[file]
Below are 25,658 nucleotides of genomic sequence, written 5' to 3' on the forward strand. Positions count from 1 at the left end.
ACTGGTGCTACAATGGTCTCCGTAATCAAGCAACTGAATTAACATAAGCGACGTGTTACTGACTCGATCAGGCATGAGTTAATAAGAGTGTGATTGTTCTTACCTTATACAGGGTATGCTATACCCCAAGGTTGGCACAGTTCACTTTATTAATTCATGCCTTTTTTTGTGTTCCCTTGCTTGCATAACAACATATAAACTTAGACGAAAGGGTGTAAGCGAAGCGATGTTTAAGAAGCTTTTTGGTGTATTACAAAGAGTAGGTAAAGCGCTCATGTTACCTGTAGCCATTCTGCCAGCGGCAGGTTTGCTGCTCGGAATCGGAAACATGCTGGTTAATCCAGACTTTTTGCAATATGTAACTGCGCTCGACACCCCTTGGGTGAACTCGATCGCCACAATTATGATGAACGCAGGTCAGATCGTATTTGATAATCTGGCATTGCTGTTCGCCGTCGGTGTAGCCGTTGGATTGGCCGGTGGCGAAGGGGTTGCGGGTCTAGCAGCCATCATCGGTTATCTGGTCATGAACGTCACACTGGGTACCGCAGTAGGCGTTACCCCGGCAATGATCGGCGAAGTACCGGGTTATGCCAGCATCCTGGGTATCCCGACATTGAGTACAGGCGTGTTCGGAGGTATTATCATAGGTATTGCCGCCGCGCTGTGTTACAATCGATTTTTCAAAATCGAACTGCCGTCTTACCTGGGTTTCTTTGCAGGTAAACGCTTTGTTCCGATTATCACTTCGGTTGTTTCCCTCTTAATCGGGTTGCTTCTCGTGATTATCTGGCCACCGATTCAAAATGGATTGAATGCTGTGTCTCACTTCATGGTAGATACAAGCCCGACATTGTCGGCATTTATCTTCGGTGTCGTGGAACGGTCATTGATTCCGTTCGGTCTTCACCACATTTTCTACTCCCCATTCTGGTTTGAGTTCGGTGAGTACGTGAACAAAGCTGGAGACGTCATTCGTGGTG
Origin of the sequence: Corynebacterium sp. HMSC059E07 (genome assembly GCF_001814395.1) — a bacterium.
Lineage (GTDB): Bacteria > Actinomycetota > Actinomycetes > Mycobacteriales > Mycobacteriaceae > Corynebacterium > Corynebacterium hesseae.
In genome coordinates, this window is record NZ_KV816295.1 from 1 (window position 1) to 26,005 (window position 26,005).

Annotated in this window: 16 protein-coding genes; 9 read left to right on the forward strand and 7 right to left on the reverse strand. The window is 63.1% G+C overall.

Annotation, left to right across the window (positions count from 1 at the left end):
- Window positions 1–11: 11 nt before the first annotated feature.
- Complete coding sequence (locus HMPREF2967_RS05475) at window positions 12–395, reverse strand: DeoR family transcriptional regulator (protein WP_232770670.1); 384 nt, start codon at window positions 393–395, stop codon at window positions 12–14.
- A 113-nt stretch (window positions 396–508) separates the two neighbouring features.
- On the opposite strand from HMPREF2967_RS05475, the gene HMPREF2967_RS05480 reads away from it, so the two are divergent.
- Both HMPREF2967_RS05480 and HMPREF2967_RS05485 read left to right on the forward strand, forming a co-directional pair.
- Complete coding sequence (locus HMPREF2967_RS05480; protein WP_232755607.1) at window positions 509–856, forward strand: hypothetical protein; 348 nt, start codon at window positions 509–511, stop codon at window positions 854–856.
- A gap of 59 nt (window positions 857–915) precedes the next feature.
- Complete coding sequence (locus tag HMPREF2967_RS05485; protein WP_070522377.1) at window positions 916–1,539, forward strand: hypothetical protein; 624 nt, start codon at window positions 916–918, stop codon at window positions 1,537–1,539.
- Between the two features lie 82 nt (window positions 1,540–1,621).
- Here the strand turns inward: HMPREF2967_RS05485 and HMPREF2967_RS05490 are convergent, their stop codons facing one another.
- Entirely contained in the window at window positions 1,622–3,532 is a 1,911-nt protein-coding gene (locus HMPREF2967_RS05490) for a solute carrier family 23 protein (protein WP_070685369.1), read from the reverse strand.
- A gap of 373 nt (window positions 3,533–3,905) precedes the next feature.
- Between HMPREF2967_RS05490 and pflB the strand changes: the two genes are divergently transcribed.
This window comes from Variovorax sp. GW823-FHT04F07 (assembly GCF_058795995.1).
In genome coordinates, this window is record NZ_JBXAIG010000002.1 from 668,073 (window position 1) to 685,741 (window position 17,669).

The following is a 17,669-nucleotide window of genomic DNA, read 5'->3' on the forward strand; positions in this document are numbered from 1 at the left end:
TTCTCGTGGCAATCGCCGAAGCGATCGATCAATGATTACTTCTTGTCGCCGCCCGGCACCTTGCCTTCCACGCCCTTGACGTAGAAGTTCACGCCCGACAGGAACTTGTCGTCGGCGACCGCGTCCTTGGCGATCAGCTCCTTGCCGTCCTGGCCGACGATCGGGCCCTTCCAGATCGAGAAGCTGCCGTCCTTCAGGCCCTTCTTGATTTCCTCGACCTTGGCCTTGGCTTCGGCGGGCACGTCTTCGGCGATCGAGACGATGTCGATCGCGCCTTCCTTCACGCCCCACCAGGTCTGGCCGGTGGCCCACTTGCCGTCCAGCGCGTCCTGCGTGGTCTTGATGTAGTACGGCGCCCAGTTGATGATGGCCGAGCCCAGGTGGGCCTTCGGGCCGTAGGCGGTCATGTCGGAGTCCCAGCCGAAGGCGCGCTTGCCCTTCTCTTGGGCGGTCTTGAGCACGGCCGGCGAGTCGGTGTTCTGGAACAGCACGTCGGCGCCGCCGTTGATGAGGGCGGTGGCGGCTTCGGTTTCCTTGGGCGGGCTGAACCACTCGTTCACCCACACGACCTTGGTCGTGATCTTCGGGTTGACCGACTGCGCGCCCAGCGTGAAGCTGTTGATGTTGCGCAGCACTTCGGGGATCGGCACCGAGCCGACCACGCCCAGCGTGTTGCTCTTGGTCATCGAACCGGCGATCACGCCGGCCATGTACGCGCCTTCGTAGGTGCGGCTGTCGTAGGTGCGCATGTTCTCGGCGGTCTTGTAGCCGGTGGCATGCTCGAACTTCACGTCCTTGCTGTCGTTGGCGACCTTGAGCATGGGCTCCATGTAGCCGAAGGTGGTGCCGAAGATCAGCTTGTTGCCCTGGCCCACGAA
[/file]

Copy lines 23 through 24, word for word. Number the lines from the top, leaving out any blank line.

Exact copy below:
The following is a 17,669-nucleotide window of genomic DNA, read 5'->3' on the forward strand; positions in this document are numbered from 1 at the left end:
TTCTCGTGGCAATCGCCGAAGCGATCGATCAATGATTACTTCTTGTCGCCGCCCGGCACCTTGCCTTCCACGCCCTTGACGTAGAAGTTCACGCCCGACAGGAACTTGTCGTCGGCGACCGCGTCCTTGGCGATCAGCTCCTTGCCGTCCTGGCCGACGATCGGGCCCTTCCAGATCGAGAAGCTGCCGTCCTTCAGGCCCTTCTTGATTTCCTCGACCTTGGCCTTGGCTTCGGCGGGCACGTCTTCGGCGATCGAGACGATGTCGATCGCGCCTTCCTTCACGCCCCACCAGGTCTGGCCGGTGGCCCACTTGCCGTCCAGCGCGTCCTGCGTGGTCTTGATGTAGTACGGCGCCCAGTTGATGATGGCCGAGCCCAGGTGGGCCTTCGGGCCGTAGGCGGTCATGTCGGAGTCCCAGCCGAAGGCGCGCTTGCCCTTCTCTTGGGCGGTCTTGAGCACGGCCGGCGAGTCGGTGTTCTGGAACAGCACGTCGGCGCCGCCGTTGATGAGGGCGGTGGCGGCTTCGGTTTCCTTGGGCGGGCTGAACCACTCGTTCACCCACACGACCTTGGTCGTGATCTTCGGGTTGACCGACTGCGCGCCCAGCGTGAAGCTGTTGATGTTGCGCAGCACTTCGGGGATCGGCACCGAGCCGACCACGCCCAGCGTGTTGCTCTTGGTCATCGAACCGGCGATCACGCCGGCCATGTACGCGCCTTCGTAGGTGCGGCTGTCGTAGGTGCGCATGTTCTCGGCGGTCTTGTAGCCGGTGGCATGCTCGAACTTCACGTCCTTGCTGTCGTTGGCGACCTTGAGCATGGGCTCCATGTAGCCGAAGGTGGTGCCGAAGATCAGCTTGTTGCCCTGGCCCACGAA